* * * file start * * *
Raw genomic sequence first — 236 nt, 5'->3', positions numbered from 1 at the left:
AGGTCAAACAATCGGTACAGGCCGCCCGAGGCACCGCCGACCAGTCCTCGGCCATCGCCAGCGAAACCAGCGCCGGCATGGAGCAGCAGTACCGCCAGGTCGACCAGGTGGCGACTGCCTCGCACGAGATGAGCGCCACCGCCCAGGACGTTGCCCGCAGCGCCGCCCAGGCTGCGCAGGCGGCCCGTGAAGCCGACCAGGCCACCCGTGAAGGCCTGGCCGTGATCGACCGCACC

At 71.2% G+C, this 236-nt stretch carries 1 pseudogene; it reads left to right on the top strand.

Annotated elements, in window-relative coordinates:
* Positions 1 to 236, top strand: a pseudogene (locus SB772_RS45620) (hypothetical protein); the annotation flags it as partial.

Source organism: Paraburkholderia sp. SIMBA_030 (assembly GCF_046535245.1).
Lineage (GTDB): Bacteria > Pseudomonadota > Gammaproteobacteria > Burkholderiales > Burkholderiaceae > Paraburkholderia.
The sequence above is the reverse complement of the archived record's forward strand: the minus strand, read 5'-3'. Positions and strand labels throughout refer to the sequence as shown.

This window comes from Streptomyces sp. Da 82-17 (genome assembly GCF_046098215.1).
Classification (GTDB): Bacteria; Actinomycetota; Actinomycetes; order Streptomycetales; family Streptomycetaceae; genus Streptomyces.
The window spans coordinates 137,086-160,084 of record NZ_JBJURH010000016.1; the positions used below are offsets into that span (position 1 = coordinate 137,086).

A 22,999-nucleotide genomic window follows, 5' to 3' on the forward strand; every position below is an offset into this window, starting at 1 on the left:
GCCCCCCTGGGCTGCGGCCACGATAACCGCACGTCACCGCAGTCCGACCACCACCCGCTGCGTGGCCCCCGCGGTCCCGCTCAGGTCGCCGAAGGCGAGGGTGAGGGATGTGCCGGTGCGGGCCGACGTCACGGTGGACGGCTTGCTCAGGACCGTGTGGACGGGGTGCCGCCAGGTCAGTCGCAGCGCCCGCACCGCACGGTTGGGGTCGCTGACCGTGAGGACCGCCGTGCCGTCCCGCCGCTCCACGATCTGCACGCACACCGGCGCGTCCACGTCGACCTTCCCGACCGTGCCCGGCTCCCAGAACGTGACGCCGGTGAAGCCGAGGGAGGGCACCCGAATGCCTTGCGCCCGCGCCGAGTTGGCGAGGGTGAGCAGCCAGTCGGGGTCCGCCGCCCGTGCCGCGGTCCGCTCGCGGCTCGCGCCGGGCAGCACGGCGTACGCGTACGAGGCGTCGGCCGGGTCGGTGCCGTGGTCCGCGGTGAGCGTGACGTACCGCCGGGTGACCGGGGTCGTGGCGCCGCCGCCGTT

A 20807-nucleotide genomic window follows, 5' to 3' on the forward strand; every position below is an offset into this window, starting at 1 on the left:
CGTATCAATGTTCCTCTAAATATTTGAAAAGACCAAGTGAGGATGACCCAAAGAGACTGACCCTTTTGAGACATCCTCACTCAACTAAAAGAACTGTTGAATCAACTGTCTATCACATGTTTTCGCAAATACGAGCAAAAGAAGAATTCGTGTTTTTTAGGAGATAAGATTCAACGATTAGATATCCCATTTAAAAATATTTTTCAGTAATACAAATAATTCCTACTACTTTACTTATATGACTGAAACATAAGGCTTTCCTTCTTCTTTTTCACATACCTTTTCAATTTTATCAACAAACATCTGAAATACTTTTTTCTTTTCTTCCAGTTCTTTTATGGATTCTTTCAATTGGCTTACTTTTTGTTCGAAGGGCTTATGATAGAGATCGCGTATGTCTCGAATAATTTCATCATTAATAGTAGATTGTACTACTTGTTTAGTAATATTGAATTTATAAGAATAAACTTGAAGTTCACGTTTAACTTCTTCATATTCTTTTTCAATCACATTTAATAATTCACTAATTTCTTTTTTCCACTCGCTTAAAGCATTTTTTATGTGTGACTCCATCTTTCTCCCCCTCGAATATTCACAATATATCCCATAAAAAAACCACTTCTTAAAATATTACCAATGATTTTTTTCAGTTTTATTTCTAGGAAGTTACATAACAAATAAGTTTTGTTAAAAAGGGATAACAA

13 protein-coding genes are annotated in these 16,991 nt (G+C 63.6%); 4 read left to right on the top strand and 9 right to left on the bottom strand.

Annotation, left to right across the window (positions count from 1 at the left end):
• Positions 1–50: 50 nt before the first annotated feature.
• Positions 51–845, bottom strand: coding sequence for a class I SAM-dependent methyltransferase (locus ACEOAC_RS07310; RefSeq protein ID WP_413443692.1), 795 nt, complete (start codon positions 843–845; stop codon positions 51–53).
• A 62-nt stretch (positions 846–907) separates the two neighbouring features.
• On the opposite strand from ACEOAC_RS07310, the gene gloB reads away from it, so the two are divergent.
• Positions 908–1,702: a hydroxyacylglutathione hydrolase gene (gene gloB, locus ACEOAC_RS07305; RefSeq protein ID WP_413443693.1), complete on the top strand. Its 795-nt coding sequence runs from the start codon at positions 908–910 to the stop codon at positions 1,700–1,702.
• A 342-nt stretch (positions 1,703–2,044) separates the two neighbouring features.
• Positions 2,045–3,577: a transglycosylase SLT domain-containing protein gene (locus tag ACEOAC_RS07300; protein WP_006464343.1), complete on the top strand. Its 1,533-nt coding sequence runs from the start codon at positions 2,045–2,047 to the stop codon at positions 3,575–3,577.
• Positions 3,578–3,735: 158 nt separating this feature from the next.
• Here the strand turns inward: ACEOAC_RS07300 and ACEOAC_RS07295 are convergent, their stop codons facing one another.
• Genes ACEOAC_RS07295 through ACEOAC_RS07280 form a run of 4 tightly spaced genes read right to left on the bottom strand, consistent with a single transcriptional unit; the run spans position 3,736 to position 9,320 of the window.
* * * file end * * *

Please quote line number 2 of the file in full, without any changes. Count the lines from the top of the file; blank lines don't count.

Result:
AGGTCAAACAATCGGTACAGGCCGCCCGAGGCACCGCCGACCAGTCCTCGGCCATCGCCAGCGAAACCAGCGCCGGCATGGAGCAGCAGTACCGCCAGGTCGACCAGGTGGCGACTGCCTCGCACGAGATGAGCGCCACCGCCCAGGACGTTGCCCGCAGCGCCGCCCAGGCTGCGCAGGCGGCCCGTGAAGCCGACCAGGCCACCCGTGAAGGCCTGGCCGTGATCGACCGCACC